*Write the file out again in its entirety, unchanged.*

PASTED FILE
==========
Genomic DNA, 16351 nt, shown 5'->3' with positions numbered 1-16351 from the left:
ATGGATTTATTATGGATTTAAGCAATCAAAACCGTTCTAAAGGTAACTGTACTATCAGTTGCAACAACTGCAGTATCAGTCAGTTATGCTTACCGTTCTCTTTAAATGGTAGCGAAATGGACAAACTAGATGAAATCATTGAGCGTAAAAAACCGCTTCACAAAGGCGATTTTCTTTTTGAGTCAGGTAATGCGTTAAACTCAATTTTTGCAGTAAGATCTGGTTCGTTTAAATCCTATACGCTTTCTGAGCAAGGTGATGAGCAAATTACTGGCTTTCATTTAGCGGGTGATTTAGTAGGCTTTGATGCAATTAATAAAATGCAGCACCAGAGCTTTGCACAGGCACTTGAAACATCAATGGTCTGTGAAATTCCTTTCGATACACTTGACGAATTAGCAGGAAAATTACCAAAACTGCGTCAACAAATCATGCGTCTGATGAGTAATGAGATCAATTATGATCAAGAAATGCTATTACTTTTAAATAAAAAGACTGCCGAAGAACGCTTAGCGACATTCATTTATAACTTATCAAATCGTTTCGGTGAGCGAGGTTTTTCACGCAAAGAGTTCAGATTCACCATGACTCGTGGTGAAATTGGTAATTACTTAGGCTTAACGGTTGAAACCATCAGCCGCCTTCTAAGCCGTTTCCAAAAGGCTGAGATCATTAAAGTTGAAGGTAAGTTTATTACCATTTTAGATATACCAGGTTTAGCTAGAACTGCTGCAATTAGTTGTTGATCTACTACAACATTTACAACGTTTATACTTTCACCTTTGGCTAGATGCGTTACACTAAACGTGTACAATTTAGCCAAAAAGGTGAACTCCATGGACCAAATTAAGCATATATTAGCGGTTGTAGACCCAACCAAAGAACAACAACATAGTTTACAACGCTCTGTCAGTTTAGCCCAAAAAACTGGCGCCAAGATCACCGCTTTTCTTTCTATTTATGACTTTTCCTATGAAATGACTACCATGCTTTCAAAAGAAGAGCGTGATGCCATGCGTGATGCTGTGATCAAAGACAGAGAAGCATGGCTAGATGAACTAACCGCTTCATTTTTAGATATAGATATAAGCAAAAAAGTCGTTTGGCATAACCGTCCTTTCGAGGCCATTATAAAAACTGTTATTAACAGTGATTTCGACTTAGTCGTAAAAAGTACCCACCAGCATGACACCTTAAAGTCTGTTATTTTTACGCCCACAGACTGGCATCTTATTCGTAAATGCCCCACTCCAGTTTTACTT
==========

Genomic DNA, 16351 nt, shown 5'->3' with positions numbered 1-16351 from the left:
ATGGATTTATTATGGATTTAAGCAATCAAAACCGTTCTAAAGGTAACTGTACTATCAGTTGCAACAACTGCAGTATCAGTCAGTTATGCTTACCGTTCTCTTTAAATGGTAGCGAAATGGACAAACTAGATGAAATCATTGAGCGTAAAAAACCGCTTCACAAAGGCGATTTTCTTTTTGAGTCAGGTAATGCGTTAAACTCAATTTTTGCAGTAAGATCTGGTTCGTTTAAATCCTATACGCTTTCTGAGCAAGGTGATGAGCAAATTACTGGCTTTCATTTAGCGGGTGATTTAGTAGGCTTTGATGCAATTAATAAAATGCAGCACCAGAGCTTTGCACAGGCACTTGAAACATCAATGGTCTGTGAAATTCCTTTCGATACACTTGACGAATTAGCAGGAAAATTACCAAAACTGCGTCAACAAATCATGCGTCTGATGAGTAATGAGATCAATTATGATCAAGAAATGCTATTACTTTTAAATAAAAAGACTGCCGAAGAACGCTTAGCGACATTCATTTATAACTTATCAAATCGTTTCGGTGAGCGAGGTTTTTCACGCAAAGAGTTCAGATTCACCATGACTCGTGGTGAAATTGGTAATTACTTAGGCTTAACGGTTGAAACCATCAGCCGCCTTCTAAGCCGTTTCCAAAAGGCTGAGATCATTAAAGTTGAAGGTAAGTTTATTACCATTTTAGATATACCAGGTTTAGCTAGAACTGCTGCAATTAGTTGTTGATCTACTACAACATTTACAACGTTTATACTTTCACCTTTGGCTAGATGCGTTACACTAAACGTGTACAATTTAGCCAAAAAGGTGAACTCCATGGACCAAATTAAGCATATATTAGCGGTTGTAGACCCAACCAAAGAACAACAACATAGTTTACAACGCTCTGTCAGTTTAGCCCAAAAAACTGGCGCCAAGATCACCGCTTTTCTTTCTATTTATGACTTTTCCTATGAAATGACTACCATGCTTTCAAAAGAAGAGCGTGATGCCATGCGTGATGCTGTGATCAAAGACAGAGAAGCATGGCTAGATGAACTAACCGCTTCATTTTTAGATATAGATATAAGCAAAAAAGTCGTTTGGCATAACCGTCCTTTCGAGGCCATTATAAAAACTGTTATTAACAGTGATTTCGACTTAGTCGTAAAAAGTACCCACCAGCATGACACCTTAAAGTCTGTTATTTTTACGCCCACAGACTGGCATCTTATTCGTAAATGCCCCACTCCAGTTTTACTT